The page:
Nicole's Favorite Fondue RecipePosted on Thursday, April 21, 2022 | By Nicole Easterday |
A Cherished Recipe
I lived in Manhattan in my mid-twenties and picked up new friends here and there from different parts of my life. My favorite thing in the world is to throw a party, bringing together and introducing all of those friends. It was during that time that I started throwing fondue parties. I loved the way fondue opened up conversation, giving strangers something benign to talk about. "Oh, have you tried the pear in the cheese sauce? That's my favorite." Before you knew it they were fast friends, bonding over burnt tongues or something delicious.
When I moved to San Francisco, I brought the tradition along with me. Eventually, after marrying Mr. Easterday, I started making fondue parties an Easter tradition - Easter Day with the Easterdays was too cute to pass up.
This year was our 13th annual Easter Day with the Easterdays Fondue Party and after tweaking the recipe for ages I've decided it's time to share it!
Traditional Swiss Fondue with a California Twist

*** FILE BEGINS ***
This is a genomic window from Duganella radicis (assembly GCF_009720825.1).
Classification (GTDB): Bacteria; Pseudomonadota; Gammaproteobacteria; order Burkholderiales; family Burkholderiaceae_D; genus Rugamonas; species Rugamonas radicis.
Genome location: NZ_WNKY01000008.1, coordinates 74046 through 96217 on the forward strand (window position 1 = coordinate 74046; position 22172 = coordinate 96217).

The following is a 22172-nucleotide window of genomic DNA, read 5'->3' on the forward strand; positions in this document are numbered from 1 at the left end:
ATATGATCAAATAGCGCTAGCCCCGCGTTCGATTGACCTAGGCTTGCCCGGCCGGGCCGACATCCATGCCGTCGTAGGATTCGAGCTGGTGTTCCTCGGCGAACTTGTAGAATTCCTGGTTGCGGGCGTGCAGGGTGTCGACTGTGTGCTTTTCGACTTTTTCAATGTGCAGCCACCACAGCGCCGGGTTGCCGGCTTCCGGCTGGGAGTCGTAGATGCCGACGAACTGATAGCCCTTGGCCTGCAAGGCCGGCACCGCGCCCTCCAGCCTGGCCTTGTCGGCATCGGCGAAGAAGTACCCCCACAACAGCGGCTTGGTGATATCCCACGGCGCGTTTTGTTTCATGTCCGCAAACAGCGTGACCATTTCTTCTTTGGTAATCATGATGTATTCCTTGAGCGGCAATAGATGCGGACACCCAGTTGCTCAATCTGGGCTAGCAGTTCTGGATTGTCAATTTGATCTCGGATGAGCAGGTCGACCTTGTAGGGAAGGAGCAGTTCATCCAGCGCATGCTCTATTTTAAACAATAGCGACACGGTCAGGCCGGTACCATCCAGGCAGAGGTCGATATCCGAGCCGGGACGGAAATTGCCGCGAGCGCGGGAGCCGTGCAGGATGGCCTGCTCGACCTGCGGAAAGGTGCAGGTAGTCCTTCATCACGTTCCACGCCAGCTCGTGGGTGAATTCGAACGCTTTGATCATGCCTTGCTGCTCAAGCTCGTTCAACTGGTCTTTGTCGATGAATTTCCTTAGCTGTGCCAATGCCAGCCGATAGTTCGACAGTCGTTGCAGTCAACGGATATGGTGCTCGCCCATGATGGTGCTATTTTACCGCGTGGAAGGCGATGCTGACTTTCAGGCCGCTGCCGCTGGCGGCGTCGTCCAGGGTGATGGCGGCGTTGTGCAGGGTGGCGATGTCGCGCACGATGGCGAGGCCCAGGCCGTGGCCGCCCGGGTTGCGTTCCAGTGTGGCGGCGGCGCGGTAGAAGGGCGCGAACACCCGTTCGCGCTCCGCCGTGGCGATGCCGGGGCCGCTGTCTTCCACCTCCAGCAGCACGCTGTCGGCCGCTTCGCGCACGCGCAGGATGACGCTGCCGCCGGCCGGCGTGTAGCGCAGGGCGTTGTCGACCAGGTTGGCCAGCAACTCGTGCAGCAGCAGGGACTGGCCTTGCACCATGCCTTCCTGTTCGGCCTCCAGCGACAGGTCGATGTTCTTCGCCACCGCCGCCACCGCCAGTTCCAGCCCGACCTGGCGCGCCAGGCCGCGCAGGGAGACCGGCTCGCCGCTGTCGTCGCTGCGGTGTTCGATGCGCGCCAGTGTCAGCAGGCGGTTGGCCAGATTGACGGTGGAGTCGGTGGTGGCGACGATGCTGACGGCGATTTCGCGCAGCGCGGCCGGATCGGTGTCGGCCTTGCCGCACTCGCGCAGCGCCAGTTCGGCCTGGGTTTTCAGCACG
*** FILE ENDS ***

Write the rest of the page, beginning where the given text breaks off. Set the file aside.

- 1 garlic clove
- 2/3 cup dry white wine
- 1 1/3 cups grated Gruyère
- 1 1/3 cups grated Comté
- 1 1/3 cups grated Holey Cow from Central Coast Creamery
- 1 1/2 tsp Sodium Citrate (or 1 Tbsp cornstarch)
- 2 Tbsp Kirschwasser
- Pinch salt
- 1/4 tsp paprika
- 1/4 tsp nutmeg
Cut the garlic clove and rub it around to scent the inside the fondue pot.
Add the wine and lemon juice to the pot and gradually begin sprinkling in the cheeses, stirring until completely melted. Stir vigorously since we're aiming for a good, strong emulsion.
When the melted cheese begins to simmer sprinkle the sodium citrate over the top and stir vigorously to combine. Then stir in the kirsch. (If using cornstarch, stir it into the kirsch until dissolved then add to the cheese mix together).
Add the remaining ingredients and you're off the races. It's important to keep your heat low to avoid 'breaking' your sauce. If the sauce does break, a little more sodium citrate sprinkled in can usually fix the issue.
What is sodium citrate?
Sodium citrate is the sodium salt of citric acid. The acid helps to form an emulsion in the cheese, ensuring your sauce doesn't 'break'. Using sodium citrate can allow you to experiment with other cheeses beyond the highly meltable Swiss classics!
If you're curious about some of the science, Saveur has a great post from the late, great Pat Polowsky, a brilliant food (specifically cheese) scientist lost to us way too soon. Find it here.
Now go forth and connect people you love!